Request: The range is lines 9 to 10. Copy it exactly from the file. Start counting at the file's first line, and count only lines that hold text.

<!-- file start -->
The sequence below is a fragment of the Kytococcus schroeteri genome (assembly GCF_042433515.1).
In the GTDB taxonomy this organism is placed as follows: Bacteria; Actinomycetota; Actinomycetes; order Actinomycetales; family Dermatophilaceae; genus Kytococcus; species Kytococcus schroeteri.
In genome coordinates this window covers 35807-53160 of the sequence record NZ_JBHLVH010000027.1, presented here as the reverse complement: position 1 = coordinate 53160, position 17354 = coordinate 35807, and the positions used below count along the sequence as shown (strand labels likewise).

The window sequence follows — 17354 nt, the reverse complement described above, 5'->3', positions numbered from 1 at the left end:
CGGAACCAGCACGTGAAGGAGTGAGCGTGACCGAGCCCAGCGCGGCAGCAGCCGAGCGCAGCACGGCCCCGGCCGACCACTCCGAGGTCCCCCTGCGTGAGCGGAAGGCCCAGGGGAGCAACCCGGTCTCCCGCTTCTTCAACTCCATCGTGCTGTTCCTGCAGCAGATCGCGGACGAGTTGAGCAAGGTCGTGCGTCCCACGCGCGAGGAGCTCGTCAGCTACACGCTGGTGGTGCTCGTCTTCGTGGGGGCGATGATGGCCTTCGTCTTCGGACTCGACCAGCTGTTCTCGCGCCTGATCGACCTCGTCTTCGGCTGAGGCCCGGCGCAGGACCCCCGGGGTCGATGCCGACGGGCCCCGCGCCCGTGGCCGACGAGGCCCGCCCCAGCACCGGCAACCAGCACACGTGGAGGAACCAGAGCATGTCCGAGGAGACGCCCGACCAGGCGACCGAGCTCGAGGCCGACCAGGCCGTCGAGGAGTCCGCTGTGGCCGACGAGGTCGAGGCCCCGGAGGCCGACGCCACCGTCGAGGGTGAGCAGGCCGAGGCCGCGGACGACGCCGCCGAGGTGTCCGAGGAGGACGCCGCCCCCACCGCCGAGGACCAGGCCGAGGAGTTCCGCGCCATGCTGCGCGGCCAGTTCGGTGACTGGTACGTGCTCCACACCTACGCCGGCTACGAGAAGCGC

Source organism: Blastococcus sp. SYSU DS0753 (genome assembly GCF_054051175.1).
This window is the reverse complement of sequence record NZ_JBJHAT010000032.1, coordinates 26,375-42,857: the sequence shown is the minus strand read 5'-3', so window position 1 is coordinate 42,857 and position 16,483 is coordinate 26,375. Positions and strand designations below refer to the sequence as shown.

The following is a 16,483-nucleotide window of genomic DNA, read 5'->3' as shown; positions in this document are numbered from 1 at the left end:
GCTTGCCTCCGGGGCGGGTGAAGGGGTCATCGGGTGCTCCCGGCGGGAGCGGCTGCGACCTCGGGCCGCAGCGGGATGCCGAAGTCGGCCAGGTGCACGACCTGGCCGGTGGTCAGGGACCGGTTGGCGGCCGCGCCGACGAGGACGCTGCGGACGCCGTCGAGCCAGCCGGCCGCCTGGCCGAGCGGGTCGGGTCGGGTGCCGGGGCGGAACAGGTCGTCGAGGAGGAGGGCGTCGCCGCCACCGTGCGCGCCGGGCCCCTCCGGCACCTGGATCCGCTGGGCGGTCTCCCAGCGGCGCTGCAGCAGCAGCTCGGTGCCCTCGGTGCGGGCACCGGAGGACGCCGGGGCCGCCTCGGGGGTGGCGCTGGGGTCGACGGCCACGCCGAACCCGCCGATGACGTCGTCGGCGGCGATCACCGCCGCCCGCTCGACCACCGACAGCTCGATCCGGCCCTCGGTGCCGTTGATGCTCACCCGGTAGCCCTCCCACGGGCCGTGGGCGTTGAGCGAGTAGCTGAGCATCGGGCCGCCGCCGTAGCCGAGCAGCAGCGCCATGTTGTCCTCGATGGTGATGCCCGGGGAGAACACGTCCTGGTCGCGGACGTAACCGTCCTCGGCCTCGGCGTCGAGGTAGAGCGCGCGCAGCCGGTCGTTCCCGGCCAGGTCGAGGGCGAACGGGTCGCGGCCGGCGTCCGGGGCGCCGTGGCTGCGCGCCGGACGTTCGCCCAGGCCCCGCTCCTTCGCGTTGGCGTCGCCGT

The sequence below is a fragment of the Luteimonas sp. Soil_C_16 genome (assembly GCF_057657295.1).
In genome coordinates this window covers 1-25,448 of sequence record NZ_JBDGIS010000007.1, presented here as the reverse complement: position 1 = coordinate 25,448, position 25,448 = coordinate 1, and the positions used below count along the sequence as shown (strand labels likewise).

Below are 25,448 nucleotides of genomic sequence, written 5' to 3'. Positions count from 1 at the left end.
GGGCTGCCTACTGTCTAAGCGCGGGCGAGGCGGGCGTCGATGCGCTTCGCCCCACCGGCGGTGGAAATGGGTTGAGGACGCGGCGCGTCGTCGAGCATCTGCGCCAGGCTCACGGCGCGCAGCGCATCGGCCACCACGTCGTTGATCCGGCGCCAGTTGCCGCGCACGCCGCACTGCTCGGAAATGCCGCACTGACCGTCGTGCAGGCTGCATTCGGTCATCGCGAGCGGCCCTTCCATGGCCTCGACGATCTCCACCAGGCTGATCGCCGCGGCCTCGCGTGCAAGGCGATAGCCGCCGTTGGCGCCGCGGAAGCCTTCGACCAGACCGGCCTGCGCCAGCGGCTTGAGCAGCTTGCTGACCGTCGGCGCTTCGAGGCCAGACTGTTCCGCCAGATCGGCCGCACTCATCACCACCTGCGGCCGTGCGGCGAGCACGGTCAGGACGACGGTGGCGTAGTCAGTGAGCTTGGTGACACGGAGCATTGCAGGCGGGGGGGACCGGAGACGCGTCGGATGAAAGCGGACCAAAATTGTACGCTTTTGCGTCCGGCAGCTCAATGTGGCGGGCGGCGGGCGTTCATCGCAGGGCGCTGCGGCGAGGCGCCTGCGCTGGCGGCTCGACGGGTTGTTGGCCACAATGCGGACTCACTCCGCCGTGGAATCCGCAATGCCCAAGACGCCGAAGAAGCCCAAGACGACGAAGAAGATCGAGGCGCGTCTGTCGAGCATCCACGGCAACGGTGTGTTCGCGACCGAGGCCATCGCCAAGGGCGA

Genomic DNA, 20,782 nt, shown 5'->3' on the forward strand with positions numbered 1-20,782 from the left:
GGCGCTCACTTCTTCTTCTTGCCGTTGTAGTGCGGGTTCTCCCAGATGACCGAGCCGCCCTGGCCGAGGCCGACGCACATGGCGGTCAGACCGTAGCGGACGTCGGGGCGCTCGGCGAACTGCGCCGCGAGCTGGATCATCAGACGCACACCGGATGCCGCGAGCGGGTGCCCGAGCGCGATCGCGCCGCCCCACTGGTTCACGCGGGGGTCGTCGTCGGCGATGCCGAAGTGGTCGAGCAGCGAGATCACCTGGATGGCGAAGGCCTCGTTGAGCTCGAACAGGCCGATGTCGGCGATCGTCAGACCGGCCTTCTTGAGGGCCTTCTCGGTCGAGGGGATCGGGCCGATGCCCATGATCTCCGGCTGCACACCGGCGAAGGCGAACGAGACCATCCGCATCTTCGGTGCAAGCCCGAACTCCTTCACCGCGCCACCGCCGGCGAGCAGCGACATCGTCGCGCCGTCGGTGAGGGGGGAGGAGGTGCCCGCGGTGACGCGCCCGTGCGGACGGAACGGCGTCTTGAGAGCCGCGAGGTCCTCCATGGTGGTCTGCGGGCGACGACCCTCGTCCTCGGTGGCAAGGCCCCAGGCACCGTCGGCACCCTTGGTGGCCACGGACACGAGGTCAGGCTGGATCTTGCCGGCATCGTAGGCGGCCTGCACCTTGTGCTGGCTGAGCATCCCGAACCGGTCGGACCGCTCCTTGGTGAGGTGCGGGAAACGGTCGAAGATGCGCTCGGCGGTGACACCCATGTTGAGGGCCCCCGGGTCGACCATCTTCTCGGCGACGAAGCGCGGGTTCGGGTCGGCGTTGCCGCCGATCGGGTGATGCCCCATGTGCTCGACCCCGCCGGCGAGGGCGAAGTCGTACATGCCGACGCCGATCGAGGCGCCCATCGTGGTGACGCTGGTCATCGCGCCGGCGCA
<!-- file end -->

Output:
GCTTGCCTCCGGGGCGGGTGAAGGGGTCATCGGGTGCTCCCGGCGGGAGCGGCTGCGACCTCGGGCCGCAGCGGGATGCCGAAGTCGGCCAGGTGCACGACCTGGCCGGTGGTCAGGGACCGGTTGGCGGCCGCGCCGACGAGGACGCTGCGGACGCCGTCGAGCCAGCCGGCCGCCTGGCCGAGCGGGTCGGGTCGGGTGCCGGGGCGGAACAGGTCGTCGAGGAGGAGGGCGTCGCCGCCACCGTGCGCGCCGGGCCCCTCCGGCACCTGGATCCGCTGGGCGGTCTCCCAGCGGCGCTGCAGCAGCAGCTCGGTGCCCTCGGTGCGGGCACCGGAGGACGCCGGGGCCGCCTCGGGGGTGGCGCTGGGGTCGACGGCCACGCCGAACCCGCCGATGACGTCGTCGGCGGCGATCACCGCCGCCCGCTCGACCACCGACAGCTCGATCCGGCCCTCGGTGCCGTTGATGCTCACCCGGTAGCCCTCCCACGGGCCGTGGGCGTTGAGCGAGTAGCTGAGCATCGGGCCGCCGCCGTAGCCGAGCAGCAGCGCCATGTTGTCCTCGATGGTGATGCCCGGGGAGAACACGTCCTGGTCGCGGACGTAACCGTCCTCGGCCTCGGCGTCGAGGTAGAGCGCGCGCAGCCGGTCGTTCCCGGCCAGGTCGAGGGCGAACGGGTCGCGGCCGGCGTCCGGGGCGCCGTGGCTGCGCGCCGGACGTTCGCCCAGGCCCCGCTCCTTCGCGTTGGCGTCGCCGT

The sequence below is a fragment of the Luteimonas sp. Soil_C_16 genome (assembly GCF_057657295.1).